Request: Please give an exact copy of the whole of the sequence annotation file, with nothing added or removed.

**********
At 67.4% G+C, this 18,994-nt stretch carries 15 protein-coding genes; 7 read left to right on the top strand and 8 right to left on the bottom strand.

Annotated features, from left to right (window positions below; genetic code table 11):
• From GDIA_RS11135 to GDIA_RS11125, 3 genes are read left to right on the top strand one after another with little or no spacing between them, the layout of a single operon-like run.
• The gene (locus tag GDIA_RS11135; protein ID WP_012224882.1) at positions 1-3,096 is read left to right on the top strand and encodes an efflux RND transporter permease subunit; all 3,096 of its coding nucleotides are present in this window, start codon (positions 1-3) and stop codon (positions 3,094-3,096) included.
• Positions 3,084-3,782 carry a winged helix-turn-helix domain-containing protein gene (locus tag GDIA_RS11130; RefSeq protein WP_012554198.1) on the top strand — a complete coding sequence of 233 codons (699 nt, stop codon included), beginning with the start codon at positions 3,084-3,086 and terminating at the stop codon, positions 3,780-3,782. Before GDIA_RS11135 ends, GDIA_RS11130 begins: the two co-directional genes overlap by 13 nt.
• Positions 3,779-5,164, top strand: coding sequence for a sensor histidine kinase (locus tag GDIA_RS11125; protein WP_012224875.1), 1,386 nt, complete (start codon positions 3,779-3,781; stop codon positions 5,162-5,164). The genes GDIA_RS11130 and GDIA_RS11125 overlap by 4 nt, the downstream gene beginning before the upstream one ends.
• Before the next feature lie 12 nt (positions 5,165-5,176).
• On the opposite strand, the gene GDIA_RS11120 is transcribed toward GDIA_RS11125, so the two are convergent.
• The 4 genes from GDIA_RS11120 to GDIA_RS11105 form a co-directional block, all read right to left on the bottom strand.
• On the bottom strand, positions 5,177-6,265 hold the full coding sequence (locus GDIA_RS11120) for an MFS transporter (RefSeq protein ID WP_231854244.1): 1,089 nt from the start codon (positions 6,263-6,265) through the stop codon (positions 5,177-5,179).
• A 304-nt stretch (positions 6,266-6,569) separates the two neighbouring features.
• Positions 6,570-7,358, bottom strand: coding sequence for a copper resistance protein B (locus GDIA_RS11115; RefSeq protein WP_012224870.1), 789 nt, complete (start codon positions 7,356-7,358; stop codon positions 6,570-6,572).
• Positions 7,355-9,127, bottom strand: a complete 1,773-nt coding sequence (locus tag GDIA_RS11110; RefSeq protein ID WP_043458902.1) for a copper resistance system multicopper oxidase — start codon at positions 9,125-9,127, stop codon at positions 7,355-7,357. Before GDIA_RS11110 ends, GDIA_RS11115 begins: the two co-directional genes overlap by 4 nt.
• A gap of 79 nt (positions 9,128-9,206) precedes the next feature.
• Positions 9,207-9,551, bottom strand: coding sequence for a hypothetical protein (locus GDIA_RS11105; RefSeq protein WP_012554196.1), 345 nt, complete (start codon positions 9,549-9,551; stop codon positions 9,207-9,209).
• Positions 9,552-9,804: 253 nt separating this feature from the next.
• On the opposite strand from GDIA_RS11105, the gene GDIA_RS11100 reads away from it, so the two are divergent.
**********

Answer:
At 67.4% G+C, this 18,994-nt stretch carries 15 protein-coding genes; 7 read left to right on the top strand and 8 right to left on the bottom strand.

Annotated features, from left to right (window positions below; genetic code table 11):
• From GDIA_RS11135 to GDIA_RS11125, 3 genes are read left to right on the top strand one after another with little or no spacing between them, the layout of a single operon-like run.
• The gene (locus tag GDIA_RS11135; protein ID WP_012224882.1) at positions 1-3,096 is read left to right on the top strand and encodes an efflux RND transporter permease subunit; all 3,096 of its coding nucleotides are present in this window, start codon (positions 1-3) and stop codon (positions 3,094-3,096) included.
• Positions 3,084-3,782 carry a winged helix-turn-helix domain-containing protein gene (locus tag GDIA_RS11130; RefSeq protein WP_012554198.1) on the top strand — a complete coding sequence of 233 codons (699 nt, stop codon included), beginning with the start codon at positions 3,084-3,086 and terminating at the stop codon, positions 3,780-3,782. Before GDIA_RS11135 ends, GDIA_RS11130 begins: the two co-directional genes overlap by 13 nt.
• Positions 3,779-5,164, top strand: coding sequence for a sensor histidine kinase (locus tag GDIA_RS11125; protein WP_012224875.1), 1,386 nt, complete (start codon positions 3,779-3,781; stop codon positions 5,162-5,164). The genes GDIA_RS11130 and GDIA_RS11125 overlap by 4 nt, the downstream gene beginning before the upstream one ends.
• Before the next feature lie 12 nt (positions 5,165-5,176).
• On the opposite strand, the gene GDIA_RS11120 is transcribed toward GDIA_RS11125, so the two are convergent.
• The 4 genes from GDIA_RS11120 to GDIA_RS11105 form a co-directional block, all read right to left on the bottom strand.
• On the bottom strand, positions 5,177-6,265 hold the full coding sequence (locus GDIA_RS11120) for an MFS transporter (RefSeq protein ID WP_231854244.1): 1,089 nt from the start codon (positions 6,263-6,265) through the stop codon (positions 5,177-5,179).
• A 304-nt stretch (positions 6,266-6,569) separates the two neighbouring features.
• Positions 6,570-7,358, bottom strand: coding sequence for a copper resistance protein B (locus GDIA_RS11115; RefSeq protein WP_012224870.1), 789 nt, complete (start codon positions 7,356-7,358; stop codon positions 6,570-6,572).
• Positions 7,355-9,127, bottom strand: a complete 1,773-nt coding sequence (locus tag GDIA_RS11110; RefSeq protein ID WP_043458902.1) for a copper resistance system multicopper oxidase — start codon at positions 9,125-9,127, stop codon at positions 7,355-7,357. Before GDIA_RS11110 ends, GDIA_RS11115 begins: the two co-directional genes overlap by 4 nt.
• A gap of 79 nt (positions 9,128-9,206) precedes the next feature.
• Positions 9,207-9,551, bottom strand: coding sequence for a hypothetical protein (locus GDIA_RS11105; RefSeq protein WP_012554196.1), 345 nt, complete (start codon positions 9,549-9,551; stop codon positions 9,207-9,209).
• Positions 9,552-9,804: 253 nt separating this feature from the next.
• On the opposite strand from GDIA_RS11105, the gene GDIA_RS11100 reads away from it, so the two are divergent.